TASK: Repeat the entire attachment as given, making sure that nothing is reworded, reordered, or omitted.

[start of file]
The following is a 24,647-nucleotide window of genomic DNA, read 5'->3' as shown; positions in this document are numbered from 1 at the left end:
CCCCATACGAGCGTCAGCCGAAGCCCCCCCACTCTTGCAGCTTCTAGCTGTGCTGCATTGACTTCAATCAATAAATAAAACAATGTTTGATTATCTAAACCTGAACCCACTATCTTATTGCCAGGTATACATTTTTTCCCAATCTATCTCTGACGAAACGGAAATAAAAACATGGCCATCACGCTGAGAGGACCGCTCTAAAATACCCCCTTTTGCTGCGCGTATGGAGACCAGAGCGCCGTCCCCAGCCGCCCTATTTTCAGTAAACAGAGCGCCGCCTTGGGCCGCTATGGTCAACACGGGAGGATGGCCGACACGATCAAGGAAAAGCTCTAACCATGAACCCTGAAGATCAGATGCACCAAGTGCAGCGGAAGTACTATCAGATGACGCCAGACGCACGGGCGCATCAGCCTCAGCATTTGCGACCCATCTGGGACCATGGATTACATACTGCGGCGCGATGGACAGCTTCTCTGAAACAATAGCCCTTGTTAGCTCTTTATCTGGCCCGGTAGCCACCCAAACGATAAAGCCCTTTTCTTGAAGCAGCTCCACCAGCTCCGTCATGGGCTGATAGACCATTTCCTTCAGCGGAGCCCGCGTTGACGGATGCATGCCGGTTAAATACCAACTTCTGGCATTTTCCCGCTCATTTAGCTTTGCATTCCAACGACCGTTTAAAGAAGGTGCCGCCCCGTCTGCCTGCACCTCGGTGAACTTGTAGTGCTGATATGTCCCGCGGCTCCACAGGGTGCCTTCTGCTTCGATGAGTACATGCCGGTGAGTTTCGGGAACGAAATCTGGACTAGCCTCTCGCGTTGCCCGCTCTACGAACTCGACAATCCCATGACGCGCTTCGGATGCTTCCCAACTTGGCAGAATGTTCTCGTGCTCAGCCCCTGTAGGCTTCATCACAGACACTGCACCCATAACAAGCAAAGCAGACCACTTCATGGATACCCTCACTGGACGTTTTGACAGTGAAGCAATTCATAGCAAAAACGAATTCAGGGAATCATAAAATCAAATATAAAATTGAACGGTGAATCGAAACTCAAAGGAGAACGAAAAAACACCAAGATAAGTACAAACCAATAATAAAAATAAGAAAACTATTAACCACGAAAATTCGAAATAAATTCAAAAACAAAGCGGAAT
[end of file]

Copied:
The following is a 24,647-nucleotide window of genomic DNA, read 5'->3' as shown; positions in this document are numbered from 1 at the left end:
CCCCATACGAGCGTCAGCCGAAGCCCCCCCACTCTTGCAGCTTCTAGCTGTGCTGCATTGACTTCAATCAATAAATAAAACAATGTTTGATTATCTAAACCTGAACCCACTATCTTATTGCCAGGTATACATTTTTTCCCAATCTATCTCTGACGAAACGGAAATAAAAACATGGCCATCACGCTGAGAGGACCGCTCTAAAATACCCCCTTTTGCTGCGCGTATGGAGACCAGAGCGCCGTCCCCAGCCGCCCTATTTTCAGTAAACAGAGCGCCGCCTTGGGCCGCTATGGTCAACACGGGAGGATGGCCGACACGATCAAGGAAAAGCTCTAACCATGAACCCTGAAGATCAGATGCACCAAGTGCAGCGGAAGTACTATCAGATGACGCCAGACGCACGGGCGCATCAGCCTCAGCATTTGCGACCCATCTGGGACCATGGATTACATACTGCGGCGCGATGGACAGCTTCTCTGAAACAATAGCCCTTGTTAGCTCTTTATCTGGCCCGGTAGCCACCCAAACGATAAAGCCCTTTTCTTGAAGCAGCTCCACCAGCTCCGTCATGGGCTGATAGACCATTTCCTTCAGCGGAGCCCGCGTTGACGGATGCATGCCGGTTAAATACCAACTTCTGGCATTTTCCCGCTCATTTAGCTTTGCATTCCAACGACCGTTTAAAGAAGGTGCCGCCCCGTCTGCCTGCACCTCGGTGAACTTGTAGTGCTGATATGTCCCGCGGCTCCACAGGGTGCCTTCTGCTTCGATGAGTACATGCCGGTGAGTTTCGGGAACGAAATCTGGACTAGCCTCTCGCGTTGCCCGCTCTACGAACTCGACAATCCCATGACGCGCTTCGGATGCTTCCCAACTTGGCAGAATGTTCTCGTGCTCAGCCCCTGTAGGCTTCATCACAGACACTGCACCCATAACAAGCAAAGCAGACCACTTCATGGATACCCTCACTGGACGTTTTGACAGTGAAGCAATTCATAGCAAAAACGAATTCAGGGAATCATAAAATCAAATATAAAATTGAACGGTGAATCGAAACTCAAAGGAGAACGAAAAAACACCAAGATAAGTACAAACCAATAATAAAAATAAGAAAACTATTAACCACGAAAATTCGAAATAAATTCAAAAACAAAGCGGAAT